Wed 23 Jul 2008
After languishing out of print for many years, Mike Shea's legendary film on Chicago's Maxwell Street Market, And This Is Free, has finally been reissued by Shanachie and I imagine news of this will stir up quite a bit of excitement in blues circles. Shanachie has done an exemplary job with the packaging; housed in a soft covered fold out set is a two disc set containing the 50 minute documentary And This Is Free, the 30 minute documentary Maxwell Street: A Living Memory, some fascinating archival footage, an interview with sound man Gordon Quinn, a separate CD of performances by artists associated with Maxwell Street plus an illustrated 36 page booklet.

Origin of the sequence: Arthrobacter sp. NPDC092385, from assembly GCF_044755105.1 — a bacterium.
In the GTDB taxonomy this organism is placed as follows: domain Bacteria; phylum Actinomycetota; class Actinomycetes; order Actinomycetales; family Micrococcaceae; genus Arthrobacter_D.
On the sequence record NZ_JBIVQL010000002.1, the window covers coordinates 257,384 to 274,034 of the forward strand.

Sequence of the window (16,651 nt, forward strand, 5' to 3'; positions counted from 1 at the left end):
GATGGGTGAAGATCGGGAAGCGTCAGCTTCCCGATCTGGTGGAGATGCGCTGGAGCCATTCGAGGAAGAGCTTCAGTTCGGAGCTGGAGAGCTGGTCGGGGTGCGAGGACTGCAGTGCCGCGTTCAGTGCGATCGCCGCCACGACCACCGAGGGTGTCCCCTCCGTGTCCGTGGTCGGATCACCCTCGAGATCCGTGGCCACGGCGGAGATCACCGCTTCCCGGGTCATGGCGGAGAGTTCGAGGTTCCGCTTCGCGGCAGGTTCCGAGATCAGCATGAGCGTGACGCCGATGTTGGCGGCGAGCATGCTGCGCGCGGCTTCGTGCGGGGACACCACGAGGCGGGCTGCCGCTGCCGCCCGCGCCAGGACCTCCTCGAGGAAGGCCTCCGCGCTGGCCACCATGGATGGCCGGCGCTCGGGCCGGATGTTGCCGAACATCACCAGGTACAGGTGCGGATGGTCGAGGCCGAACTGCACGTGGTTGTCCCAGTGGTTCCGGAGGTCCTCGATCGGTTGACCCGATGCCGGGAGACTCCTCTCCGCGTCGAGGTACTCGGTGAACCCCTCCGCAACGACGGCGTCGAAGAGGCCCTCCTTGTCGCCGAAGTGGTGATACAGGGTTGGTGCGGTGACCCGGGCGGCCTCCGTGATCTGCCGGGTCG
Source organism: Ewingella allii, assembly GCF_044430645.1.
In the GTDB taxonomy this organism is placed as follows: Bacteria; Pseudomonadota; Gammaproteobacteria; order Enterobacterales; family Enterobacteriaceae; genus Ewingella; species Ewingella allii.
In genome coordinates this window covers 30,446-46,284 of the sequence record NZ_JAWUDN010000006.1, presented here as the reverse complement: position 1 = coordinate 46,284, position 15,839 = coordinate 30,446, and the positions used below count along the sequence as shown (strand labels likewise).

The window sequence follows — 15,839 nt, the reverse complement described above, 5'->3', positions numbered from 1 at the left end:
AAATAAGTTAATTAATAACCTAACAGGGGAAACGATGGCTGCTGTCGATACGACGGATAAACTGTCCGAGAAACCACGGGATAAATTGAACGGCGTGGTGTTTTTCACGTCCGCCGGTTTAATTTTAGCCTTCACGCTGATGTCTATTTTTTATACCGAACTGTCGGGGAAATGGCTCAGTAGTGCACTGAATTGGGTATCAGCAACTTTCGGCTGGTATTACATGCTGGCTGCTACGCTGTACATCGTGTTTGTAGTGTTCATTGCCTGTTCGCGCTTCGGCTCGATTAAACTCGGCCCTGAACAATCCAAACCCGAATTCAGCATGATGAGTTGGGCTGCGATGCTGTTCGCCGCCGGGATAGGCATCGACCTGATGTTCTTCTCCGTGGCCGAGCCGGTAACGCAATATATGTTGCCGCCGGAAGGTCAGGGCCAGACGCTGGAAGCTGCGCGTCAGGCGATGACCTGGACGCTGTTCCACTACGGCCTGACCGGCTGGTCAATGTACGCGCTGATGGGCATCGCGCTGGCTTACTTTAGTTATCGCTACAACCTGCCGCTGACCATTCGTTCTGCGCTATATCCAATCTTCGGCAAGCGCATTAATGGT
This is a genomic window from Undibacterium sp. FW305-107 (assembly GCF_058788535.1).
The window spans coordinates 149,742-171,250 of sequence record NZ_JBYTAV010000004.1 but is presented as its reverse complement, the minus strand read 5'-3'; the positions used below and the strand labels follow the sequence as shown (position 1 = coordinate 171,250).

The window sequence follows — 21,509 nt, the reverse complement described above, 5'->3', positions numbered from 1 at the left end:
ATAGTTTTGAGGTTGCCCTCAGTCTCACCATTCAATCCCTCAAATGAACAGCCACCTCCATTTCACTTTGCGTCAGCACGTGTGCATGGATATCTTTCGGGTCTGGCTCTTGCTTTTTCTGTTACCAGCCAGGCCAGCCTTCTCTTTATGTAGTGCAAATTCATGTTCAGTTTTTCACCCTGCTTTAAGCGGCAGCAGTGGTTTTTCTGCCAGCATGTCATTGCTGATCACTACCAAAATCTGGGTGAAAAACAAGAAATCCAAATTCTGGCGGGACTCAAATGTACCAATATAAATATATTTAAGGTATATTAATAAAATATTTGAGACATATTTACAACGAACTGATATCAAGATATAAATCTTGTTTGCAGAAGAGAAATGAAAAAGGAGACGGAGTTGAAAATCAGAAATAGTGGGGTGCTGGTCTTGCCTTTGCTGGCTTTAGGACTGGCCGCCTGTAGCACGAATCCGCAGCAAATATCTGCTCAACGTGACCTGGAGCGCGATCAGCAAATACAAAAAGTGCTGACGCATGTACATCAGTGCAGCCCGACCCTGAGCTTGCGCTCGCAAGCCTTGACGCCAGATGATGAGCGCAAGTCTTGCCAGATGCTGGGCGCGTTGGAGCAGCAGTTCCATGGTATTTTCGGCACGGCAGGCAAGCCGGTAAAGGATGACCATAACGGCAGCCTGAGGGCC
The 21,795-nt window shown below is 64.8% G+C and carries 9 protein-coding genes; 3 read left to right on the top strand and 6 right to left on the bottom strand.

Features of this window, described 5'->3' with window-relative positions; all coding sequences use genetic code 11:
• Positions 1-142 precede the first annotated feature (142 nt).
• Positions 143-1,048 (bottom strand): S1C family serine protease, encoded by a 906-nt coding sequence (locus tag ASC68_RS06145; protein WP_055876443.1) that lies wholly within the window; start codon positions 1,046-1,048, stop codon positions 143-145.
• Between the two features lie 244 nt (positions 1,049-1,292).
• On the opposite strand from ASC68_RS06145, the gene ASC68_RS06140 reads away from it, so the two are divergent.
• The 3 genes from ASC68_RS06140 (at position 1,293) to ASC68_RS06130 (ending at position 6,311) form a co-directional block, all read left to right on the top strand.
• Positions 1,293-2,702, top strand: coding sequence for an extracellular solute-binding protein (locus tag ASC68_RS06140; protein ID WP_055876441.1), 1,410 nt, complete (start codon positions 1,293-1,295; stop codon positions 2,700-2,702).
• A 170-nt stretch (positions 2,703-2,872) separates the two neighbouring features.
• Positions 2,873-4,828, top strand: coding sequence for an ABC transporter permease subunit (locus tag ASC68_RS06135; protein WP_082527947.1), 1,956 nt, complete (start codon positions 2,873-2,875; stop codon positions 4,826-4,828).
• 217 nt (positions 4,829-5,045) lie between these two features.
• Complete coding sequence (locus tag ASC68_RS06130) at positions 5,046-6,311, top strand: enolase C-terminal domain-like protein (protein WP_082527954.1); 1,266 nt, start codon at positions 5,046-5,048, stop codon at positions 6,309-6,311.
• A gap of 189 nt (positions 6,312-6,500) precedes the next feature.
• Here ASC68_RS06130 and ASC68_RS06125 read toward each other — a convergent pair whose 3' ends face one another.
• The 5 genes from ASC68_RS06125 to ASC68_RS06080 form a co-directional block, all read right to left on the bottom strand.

The history of the film and music recorded by Mike Shea over the course of sixteen Sundays on Chicago's Maxwell Street in 1964 has an interesting if convoluted history, and I find it odd that none of this is mentioned in the lengthy booklet. Disappointed by the film's reception, Shea let the tapes languish in a warehouse for years until the 1970's when all the footage not included in the original edit was thrown out. At some point a VHS of the film was issued but I'm unclear exactly when. Fortunately the audio tapes had been stored separately so all the original music had been preserved. Rounder records first put some of this music out in 1980 under Robert Nighthawk's name as Live On Maxwell Street 1964. At the time of release these recordings were incorrectly credited, both for the songs, publishing and for much of the personnel. It also turns out that the performances themselves were edited, giving two decades of listeners an incomplete and historically incorrect picture of those recordings as they were originally captured. Finally in May of 1999 the 2-CD set And This Is Maxwell Street was released in Japan on the P-Vine label produced by Studio IT and issued in 2000 in the US by Rooster Records with an additional CD containing a 44 minute interview of Nighthawk conducted by Mike Bloomfield. The set contains all the original unedited recordings made in conjunction with the film.